MVRDV has won a competition to redesign seoul’s tancheon valley and waterfront with a network of pedestrian and bicycle paths, natural landscapes, and public amenities. commissioned by the government of seoul and planned for completion in 2024, the scheme — titled ‘the weaves’ — seeks to introduce a combination of nature and human activity to the urban realm. in announcing the winner of the competition, the jury described how the design ‘shows great balance between ecology and the creative program, and offers an outstanding strategy to provide urban event spaces and resting areas to citizens, encouraging many different target users to take advantage of the site.’

MVRDV unveils plan to transform seoul's waterfront with 'the weaves'
image © ATCHAIN (also main image)

 

 

located between seoul’s former olympic stadium in the jamsil district and the rapidly growing central business district in gangnam, the point where the tancheon river joins the han river is currently dominated by surface car parking and elevated highway structures. a kilometer-long stretch of the tancheon river will be completely transformed by MVRDV’s design, as well as a significant stretch of waterfront along the han river. the central concept of ‘the weaves’ is to intertwine three aspects of the landscape: natural ecosystems, access for pedestrians, and elements of public program where activities can take place.

MVRDV unveils plan to transform seoul's waterfront with 'the weaves'
image © ATCHAIN

 

 

‘seoul is taking amazing steps to transform grey and obsolete infrastructure into lively green and social spaces,’ says MVRDV founding partner winy maas. ‘the weaves is a design that introduces natural landscape combined with exceptional, varied access. it also responds to the local identity. jamsil is known for its history of silk production and the design recalls the tangled silk threads of its past in a unique and playful way. it becomes an intertwining poem where movement becomes landscape poetry.’

MVRDV unveils plan to transform seoul's waterfront with 'the weaves'
image © MVRDV

 

 

MVRDV, working alongside NOW architect and seoahn total landscape architecture, began the design by returning the river to a more naturalistic state — replacing hard landscaping with lush green riverbanks, and changing the river from a straight canal to a meandering stream. the design softens the banks of the river with native vegetation, including aquatic plants that further blur the boundary between land and water, as well as water retention pools, islands, and purification streams that all contribute to a healthy waterfront ecosystem.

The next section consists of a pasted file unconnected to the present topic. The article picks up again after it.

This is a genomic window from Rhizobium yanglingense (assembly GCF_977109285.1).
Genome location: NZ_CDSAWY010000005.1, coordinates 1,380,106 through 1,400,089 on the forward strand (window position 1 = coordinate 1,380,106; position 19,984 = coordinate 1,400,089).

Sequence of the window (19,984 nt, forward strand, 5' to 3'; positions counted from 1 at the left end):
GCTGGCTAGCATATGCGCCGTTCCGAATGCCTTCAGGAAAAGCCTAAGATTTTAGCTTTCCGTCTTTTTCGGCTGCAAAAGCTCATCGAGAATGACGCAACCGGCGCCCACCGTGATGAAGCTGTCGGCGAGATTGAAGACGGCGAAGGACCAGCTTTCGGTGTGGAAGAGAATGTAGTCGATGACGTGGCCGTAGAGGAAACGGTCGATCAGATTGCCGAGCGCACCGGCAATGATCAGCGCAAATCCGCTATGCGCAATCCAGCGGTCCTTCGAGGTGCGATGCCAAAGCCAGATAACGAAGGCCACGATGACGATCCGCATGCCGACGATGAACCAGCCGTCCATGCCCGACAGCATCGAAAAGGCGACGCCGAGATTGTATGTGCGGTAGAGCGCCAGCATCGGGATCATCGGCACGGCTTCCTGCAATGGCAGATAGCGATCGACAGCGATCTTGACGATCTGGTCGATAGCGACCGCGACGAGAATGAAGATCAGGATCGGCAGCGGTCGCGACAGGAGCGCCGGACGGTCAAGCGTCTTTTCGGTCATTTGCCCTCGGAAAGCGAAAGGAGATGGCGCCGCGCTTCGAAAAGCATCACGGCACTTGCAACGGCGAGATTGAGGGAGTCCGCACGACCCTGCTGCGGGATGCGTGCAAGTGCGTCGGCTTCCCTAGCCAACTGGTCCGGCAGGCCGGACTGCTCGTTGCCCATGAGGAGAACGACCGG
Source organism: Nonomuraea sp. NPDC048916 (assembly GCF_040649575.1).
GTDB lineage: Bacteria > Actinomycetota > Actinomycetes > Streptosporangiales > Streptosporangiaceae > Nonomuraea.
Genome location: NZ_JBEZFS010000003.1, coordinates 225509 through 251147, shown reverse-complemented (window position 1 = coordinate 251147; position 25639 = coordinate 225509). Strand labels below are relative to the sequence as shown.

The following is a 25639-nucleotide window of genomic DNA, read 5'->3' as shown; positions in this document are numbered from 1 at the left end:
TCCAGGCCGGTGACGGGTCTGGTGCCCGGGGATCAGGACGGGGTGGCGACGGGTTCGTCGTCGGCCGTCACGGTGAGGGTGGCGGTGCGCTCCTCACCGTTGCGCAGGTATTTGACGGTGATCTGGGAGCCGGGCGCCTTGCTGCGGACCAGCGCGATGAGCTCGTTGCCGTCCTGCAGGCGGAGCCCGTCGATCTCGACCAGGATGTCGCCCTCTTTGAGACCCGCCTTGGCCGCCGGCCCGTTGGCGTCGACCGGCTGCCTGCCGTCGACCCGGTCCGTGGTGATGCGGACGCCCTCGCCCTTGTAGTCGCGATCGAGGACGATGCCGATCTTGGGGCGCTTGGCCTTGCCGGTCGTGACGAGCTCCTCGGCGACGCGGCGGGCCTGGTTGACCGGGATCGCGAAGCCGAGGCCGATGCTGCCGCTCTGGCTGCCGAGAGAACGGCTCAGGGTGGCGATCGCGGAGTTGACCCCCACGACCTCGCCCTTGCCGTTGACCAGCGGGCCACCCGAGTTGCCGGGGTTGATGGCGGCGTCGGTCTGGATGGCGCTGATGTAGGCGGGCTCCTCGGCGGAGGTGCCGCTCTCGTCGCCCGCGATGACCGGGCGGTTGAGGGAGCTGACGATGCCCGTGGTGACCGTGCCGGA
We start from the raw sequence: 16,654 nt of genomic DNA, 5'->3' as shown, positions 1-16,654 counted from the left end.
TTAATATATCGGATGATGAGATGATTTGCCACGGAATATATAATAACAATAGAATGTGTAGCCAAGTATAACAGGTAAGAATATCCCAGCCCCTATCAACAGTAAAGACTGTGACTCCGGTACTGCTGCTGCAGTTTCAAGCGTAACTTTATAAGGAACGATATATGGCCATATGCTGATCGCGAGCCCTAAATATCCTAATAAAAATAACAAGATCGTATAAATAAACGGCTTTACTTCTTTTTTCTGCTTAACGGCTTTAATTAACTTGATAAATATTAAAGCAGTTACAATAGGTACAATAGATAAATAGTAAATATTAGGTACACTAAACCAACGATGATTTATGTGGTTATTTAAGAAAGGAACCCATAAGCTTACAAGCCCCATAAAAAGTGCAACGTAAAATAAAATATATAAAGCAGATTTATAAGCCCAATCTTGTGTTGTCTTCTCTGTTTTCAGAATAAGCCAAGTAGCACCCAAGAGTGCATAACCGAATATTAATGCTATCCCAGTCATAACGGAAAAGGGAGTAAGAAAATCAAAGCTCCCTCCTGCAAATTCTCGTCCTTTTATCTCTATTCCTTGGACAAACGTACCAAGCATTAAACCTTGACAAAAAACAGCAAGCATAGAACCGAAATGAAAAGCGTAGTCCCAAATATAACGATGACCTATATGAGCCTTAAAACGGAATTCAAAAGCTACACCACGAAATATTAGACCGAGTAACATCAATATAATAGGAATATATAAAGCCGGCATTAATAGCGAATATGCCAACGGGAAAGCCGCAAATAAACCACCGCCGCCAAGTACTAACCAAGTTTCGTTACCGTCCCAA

MVRDV unveils plan to transform seoul's waterfront with 'the weaves'
image © MVRDV

 

 

the second part is the development of a network of winding interconnected paths that allow easy pedestrian access throughout the waterfront, creating opportunities for visitors to encounter the natural ecology in a variety of ways. this network of routes also introduces the third element of the design, the park’s public program. the paths overlap and intersect, split and recombine, twist and turn, and rise and fall to create plazas, viewing points, amphitheaters, cafés, and other amenities.

MVRDV unveils plan to transform seoul's waterfront with 'the weaves'
image © MVRDV/seoahn total landscape architecture

 

 

a highlight of the design is the pedestrian bridge connecting the gangnam district to the olympic park. a bundle of paths rise up from the river below to form a crossing that incorporates a viewing platform, a small tribune, and a media floor. this bridge leads to a path that cuts past the olympic stadium, curving around to eventually end at the ‘tree pier’, a diverging cluster of paths extending into the han river.

MVRDV unveils plan to transform seoul's waterfront with 'the weaves'
image © MVRDV/seoahn total landscape architecture

 

 

other notable public functions include: the ‘event dome’, a group of raised crossing paths that form a viewing structure and a semi-covered event space underneath; the family playground, where the path frays into many lines that form climbing structures, benches, and animal figures; and the seoul water path, a section of path that extends out over the water of the han river to spell the word ‘seoul’ in a looping script. construction is expected to begin in 2021, with completion planned for 2024.

MVRDV unveils plan to transform seoul's waterfront with 'the weaves'
image © MVRDV

MVRDV unveils plan to transform seoul's waterfront with 'the weaves'
image © MVRDV

MVRDV unveils plan to transform seoul's waterfront with 'the weaves'
image © MVRDV

 

 

project info:

 

name: the weaves
location: jamsil, seoul
year: 2019+
client: seoul metropolitan government
size and program: 630,000 sqm / park and infrastructure

 

architect: MVRDV
founding partner in charge: winy maas
partner/director: wenchian shi
design team: kyo suk lee, shengjie zhan, dongmin lee, gabriele piazzo, michele tavola
visualizations: antonio luca coco, luca piattelli, cinzia bussola, magda bykowska
images: © MVRDV, © ATCHAIN, © MVRDV/seoahn total landscape architecture
copyright: MVRDV 2018 – (winy maas, jacob van rijs, nathalie de vries)

 

partners —
co-architect: NOW architect (seoul, south korea)
landscape architect: seoahn total landscape architecture
structural engineer: saman corporation and hanmac engineering
lighting advisor: huel design